Wp/nys/Dowak (Throw stick)

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A dowak or koondi is a non-returning throw stick or club, which could inflict serious damage to people or animals by throwing it at them, or if close enough by simply using it as a club. Generally they were heavier than a returning throw stick or Kylie (Boomerang). Note in the picture 'Aboriginal throw sticks from Cairns' il the right, the second throw stick from the left, the keny which looks like a wooden sword, is the only one which is a dowak (the others are kylies). Europeans for many years after settlement thought dowaks were in fact Aboriginal swords wer would be used as swords. The European name is simply throw stick or throwing stick. Sometimes, wrongly, the term boomerang (a Dharug word for a kylie or returning throw stick) is used to refer to any type of throw stick, kylie or dowak.

Aboriginal throw sticks from Cairns
Using serpent shaped dowaks to hunt duck in Ancient Egypt about 3,000 years ago

Many other cultures invented the dowak for hunting, e.g. the Ancient Egyptian Pharaoh Tutankhamun was fond of hunting for duck with his throw sticks in the marshes of the Nile. The Ancient Egyptians also invented the kylie. A replica of some of the throwsticks from Tutankhamun's tomb were made and some of them would return. Aboriginal throw sticks (kylies or dowaks?[source?]) used for war would break when they struck their target so that they couldn't be thrown back.[1]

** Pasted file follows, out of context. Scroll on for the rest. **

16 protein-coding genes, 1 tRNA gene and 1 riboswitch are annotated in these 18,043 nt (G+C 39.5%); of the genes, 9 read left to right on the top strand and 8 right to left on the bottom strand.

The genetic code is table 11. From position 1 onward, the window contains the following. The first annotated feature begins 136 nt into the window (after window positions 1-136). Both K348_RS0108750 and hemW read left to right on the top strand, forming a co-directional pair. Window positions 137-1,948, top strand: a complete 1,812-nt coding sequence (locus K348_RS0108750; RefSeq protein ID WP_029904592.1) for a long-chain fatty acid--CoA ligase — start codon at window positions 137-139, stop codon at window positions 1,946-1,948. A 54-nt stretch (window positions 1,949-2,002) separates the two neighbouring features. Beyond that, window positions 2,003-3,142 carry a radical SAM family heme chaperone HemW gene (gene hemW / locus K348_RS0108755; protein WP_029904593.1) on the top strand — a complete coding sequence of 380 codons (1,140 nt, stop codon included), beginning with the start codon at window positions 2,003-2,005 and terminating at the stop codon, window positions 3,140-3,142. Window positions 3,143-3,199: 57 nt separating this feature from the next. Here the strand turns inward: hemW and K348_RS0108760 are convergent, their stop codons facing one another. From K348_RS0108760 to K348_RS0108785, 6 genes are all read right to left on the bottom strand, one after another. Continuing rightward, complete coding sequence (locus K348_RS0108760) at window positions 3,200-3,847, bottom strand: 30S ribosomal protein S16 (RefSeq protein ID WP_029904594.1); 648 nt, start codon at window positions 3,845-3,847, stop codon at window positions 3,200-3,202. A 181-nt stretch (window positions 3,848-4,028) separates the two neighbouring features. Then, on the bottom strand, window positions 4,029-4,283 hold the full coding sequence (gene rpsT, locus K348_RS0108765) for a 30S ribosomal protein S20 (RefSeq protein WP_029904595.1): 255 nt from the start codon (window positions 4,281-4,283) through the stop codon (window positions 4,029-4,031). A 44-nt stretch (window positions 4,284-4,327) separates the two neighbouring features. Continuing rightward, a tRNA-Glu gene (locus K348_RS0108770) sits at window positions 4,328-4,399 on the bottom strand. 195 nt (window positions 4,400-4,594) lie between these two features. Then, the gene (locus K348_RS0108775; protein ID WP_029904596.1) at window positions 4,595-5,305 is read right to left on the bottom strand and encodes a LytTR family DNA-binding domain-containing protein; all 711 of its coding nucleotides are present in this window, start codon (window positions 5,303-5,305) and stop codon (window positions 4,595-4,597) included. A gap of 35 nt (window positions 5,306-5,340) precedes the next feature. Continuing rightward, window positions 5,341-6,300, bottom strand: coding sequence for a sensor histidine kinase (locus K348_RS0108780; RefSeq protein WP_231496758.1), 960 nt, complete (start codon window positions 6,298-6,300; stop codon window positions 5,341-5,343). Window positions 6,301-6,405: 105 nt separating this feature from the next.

A dowak was usually made of hard wood wer was relatively short wer heavy, also it was curved or had an offset weight, yennar of which meant that when thrown properly it rotated rapidly wer flew straight. See for example the throw sticks (in black) in the picture of duck hunting in Ancient Egypt about 3,000 years ago. Hitting a duck with keny end would maim or kill it.

It took skill to make them as they had to be finely balanced to ensure they flew straight.

Ngiyan waarnk - References

  1. Peter Bindon (previously Curator of Anthropology at the WA Museum for 20 years). "The Ancient Egyptian Hunt". Talk at the Ancient Egyptian Society of WA (AESWA). Wednesday 6 November 2019